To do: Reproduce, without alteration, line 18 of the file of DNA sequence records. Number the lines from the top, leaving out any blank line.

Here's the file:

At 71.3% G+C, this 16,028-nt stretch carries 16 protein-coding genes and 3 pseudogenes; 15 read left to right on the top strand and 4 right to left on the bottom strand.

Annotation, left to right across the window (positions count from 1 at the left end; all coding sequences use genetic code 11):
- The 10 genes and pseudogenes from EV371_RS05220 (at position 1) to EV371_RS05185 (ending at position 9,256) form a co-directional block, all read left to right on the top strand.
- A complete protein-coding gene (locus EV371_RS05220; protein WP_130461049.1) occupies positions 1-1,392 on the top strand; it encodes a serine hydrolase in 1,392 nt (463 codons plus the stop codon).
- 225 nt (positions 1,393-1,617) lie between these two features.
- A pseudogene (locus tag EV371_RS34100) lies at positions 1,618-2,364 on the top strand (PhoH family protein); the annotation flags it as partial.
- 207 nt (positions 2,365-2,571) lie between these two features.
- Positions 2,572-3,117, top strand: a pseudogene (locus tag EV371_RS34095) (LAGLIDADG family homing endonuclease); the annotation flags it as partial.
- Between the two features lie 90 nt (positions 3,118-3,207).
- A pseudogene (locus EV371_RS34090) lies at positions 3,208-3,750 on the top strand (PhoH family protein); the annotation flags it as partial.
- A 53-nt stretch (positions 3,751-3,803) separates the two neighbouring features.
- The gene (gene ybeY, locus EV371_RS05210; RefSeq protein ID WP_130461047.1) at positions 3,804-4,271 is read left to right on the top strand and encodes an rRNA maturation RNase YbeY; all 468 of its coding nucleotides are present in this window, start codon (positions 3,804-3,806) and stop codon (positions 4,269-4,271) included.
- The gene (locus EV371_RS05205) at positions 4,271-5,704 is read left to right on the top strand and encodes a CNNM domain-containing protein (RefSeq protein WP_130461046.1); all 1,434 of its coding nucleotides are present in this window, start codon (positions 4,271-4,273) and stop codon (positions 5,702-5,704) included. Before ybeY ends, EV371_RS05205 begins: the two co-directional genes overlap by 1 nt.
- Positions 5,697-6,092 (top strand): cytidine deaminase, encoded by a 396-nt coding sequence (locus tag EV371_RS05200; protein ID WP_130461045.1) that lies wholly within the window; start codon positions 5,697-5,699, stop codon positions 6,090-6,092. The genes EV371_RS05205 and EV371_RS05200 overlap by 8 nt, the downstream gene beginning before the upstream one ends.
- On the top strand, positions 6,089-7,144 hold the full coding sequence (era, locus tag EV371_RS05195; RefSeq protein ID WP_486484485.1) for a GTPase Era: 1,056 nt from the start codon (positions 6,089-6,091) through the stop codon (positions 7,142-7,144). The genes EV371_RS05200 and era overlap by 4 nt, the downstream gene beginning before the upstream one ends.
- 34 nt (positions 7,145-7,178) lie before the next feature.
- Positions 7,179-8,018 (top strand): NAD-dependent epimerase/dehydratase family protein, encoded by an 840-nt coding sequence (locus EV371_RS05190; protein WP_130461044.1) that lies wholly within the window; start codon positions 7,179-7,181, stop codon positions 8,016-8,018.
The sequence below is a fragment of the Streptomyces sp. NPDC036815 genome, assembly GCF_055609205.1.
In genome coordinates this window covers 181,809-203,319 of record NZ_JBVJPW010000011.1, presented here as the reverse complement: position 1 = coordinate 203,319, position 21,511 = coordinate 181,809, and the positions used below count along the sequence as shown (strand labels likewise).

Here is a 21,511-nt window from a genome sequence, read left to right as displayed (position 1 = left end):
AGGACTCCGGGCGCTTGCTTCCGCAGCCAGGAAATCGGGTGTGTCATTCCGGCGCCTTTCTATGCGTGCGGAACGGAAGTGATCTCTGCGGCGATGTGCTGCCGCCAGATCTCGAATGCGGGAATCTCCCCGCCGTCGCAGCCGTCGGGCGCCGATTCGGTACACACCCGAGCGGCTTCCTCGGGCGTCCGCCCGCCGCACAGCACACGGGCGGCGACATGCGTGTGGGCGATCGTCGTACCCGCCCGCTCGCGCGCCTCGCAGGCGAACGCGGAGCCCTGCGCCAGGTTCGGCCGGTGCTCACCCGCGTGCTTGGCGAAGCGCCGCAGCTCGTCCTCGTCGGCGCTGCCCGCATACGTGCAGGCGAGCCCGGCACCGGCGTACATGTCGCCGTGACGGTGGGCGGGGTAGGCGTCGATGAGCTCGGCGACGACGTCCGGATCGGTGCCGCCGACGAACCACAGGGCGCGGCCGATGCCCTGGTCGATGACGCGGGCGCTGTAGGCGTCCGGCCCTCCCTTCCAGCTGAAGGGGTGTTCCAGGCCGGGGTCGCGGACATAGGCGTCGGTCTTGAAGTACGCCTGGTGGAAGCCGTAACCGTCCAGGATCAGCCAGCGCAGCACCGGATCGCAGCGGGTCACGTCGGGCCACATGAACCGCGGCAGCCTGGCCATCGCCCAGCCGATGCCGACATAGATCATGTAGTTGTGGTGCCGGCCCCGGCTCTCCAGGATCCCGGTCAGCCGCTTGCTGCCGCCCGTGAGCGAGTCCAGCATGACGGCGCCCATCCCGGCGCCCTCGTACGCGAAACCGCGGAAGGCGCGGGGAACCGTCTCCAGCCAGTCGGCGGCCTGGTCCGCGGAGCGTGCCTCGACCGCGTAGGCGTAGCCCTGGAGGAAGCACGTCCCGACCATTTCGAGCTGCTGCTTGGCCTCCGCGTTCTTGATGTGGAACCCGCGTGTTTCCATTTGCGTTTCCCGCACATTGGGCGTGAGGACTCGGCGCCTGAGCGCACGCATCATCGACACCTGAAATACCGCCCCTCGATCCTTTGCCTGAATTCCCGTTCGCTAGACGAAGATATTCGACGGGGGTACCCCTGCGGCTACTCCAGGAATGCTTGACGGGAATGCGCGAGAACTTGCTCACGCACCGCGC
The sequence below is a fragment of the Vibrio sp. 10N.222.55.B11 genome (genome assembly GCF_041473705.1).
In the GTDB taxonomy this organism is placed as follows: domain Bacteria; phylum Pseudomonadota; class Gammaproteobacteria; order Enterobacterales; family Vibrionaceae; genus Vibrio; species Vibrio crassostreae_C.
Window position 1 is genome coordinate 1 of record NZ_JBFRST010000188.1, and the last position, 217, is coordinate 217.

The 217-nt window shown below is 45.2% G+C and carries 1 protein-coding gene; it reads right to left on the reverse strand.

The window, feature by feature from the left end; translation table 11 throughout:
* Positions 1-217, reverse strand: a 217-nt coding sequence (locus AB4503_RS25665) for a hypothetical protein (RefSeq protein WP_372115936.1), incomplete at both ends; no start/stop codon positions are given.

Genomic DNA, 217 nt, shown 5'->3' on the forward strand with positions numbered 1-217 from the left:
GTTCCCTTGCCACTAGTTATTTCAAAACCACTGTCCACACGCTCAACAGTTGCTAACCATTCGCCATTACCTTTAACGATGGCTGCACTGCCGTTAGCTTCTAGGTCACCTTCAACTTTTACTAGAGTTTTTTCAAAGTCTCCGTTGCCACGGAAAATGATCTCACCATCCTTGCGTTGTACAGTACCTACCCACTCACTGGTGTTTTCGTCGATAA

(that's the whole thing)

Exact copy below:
The sequence below is a fragment of the Streptomyces sp. NPDC036815 genome, assembly GCF_055609205.1.